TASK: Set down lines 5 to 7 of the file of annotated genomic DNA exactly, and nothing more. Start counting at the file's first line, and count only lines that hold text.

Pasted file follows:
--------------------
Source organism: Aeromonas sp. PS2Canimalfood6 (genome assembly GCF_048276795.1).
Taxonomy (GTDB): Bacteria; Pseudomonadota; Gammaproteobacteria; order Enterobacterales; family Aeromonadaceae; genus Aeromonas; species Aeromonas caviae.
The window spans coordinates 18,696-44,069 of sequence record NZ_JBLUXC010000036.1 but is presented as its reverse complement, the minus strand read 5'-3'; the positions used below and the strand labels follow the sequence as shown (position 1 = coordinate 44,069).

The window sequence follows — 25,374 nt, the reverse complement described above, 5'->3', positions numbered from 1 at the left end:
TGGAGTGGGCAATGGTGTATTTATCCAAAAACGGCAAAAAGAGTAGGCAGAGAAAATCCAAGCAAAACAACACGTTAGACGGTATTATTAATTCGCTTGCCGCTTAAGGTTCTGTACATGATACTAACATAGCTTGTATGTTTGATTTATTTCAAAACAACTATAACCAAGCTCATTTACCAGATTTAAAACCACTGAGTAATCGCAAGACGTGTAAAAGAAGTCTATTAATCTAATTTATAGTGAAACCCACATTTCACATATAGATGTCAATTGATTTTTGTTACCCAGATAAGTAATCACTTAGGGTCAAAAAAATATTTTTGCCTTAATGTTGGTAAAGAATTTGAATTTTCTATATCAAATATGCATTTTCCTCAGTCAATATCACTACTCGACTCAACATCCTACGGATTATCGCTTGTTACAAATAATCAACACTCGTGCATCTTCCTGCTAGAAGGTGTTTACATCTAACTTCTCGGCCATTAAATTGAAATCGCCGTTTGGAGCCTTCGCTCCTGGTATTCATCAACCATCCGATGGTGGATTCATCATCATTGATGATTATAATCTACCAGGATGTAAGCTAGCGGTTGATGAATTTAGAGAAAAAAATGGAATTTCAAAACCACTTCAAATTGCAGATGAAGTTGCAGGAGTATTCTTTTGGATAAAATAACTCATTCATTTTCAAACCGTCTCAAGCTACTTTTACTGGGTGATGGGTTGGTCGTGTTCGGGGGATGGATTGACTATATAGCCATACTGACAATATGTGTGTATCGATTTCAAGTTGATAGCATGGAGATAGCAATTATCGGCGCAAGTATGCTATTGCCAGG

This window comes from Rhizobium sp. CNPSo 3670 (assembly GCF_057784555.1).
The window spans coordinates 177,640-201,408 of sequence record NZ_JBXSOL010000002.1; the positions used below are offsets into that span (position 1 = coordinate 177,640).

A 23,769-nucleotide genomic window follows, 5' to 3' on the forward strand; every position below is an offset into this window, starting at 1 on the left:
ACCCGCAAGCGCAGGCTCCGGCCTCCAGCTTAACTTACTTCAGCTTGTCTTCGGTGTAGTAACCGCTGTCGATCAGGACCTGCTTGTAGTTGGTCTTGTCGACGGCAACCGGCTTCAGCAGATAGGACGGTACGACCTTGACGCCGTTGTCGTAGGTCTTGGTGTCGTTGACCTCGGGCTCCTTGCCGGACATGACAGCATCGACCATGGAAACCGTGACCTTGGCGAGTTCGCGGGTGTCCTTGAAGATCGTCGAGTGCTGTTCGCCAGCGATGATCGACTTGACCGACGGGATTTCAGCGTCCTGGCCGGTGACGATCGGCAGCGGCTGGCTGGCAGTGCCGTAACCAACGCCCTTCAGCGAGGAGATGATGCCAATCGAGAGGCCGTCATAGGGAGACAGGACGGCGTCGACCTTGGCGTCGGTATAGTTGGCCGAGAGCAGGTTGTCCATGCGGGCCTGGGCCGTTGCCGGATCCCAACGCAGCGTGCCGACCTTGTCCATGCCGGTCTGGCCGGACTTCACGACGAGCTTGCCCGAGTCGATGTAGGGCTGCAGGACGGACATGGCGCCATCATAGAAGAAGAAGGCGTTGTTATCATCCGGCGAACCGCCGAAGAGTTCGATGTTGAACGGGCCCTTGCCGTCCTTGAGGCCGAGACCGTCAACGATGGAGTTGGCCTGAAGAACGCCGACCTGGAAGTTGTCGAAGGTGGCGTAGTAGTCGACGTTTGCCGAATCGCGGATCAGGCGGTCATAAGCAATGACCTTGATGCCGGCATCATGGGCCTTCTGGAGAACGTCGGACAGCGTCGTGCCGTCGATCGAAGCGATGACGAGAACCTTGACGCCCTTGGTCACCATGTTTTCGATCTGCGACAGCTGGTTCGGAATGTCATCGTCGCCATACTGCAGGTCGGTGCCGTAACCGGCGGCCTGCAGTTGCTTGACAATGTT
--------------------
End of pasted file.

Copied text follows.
TGGAGTGGGCAATGGTGTATTTATCCAAAAACGGCAAAAAGAGTAGGCAGAGAAAATCCAAGCAAAACAACACGTTAGACGGTATTATTAATTCGCTTGCCGCTTAAGGTTCTGTACATGATACTAACATAGCTTGTATGTTTGATTTATTTCAAAACAACTATAACCAAGCTCATTTACCAGATTTAAAACCACTGAGTAATCGCAAGACGTGTAAAAGAAGTCTATTAATCTAATTTATAGTGAAACCCACATTTCACATATAGATGTCAATTGATTTTTGTTACCCAGATAAGTAATCACTTAGGGTCAAAAAAATATTTTTGCCTTAATGTTGGTAAAGAATTTGAATTTTCTATATCAAATATGCATTTTCCTCAGTCAATATCACTACTCGACTCAACATCCTACGGATTATCGCTTGTTACAAATAATCAACACTCGTGCATCTTCCTGCTAGAAGGTGTTTACATCTAACTTCTCGGCCATTAAATTGAAATCGCCGTTTGGAGCCTTCGCTCCTGGTATTCATCAACCATCCGATGGTGGATTCATCATCATTGATGATTATAATCTACCAGGATGTAAGCTAGCGGTTGATGAATTTAGAGAAAAAAATGGAATTTCAAAACCACTTCAAATTGCAGATGAAGTTGCAGGAGTATTCTTTTGGATAAAATAACTCATTCATTTTCAAACCGTCTCAAGCTACTTTTACTGGGTGATGGGTTGGTCGTGTTCGGGGGATGGATTGACTATATAGCCATACTGACAATATGTGTGTATCGATTTCAAGTTGATAGCATGGAGATAGCAATTATCGGCGCAAGTATGCTATTGCCAGG

This window comes from Rhizobium sp. CNPSo 3670 (assembly GCF_057784555.1).
The window spans coordinates 177,640-201,408 of sequence record NZ_JBXSOL010000002.1; the positions used below are offsets into that span (position 1 = coordinate 177,640).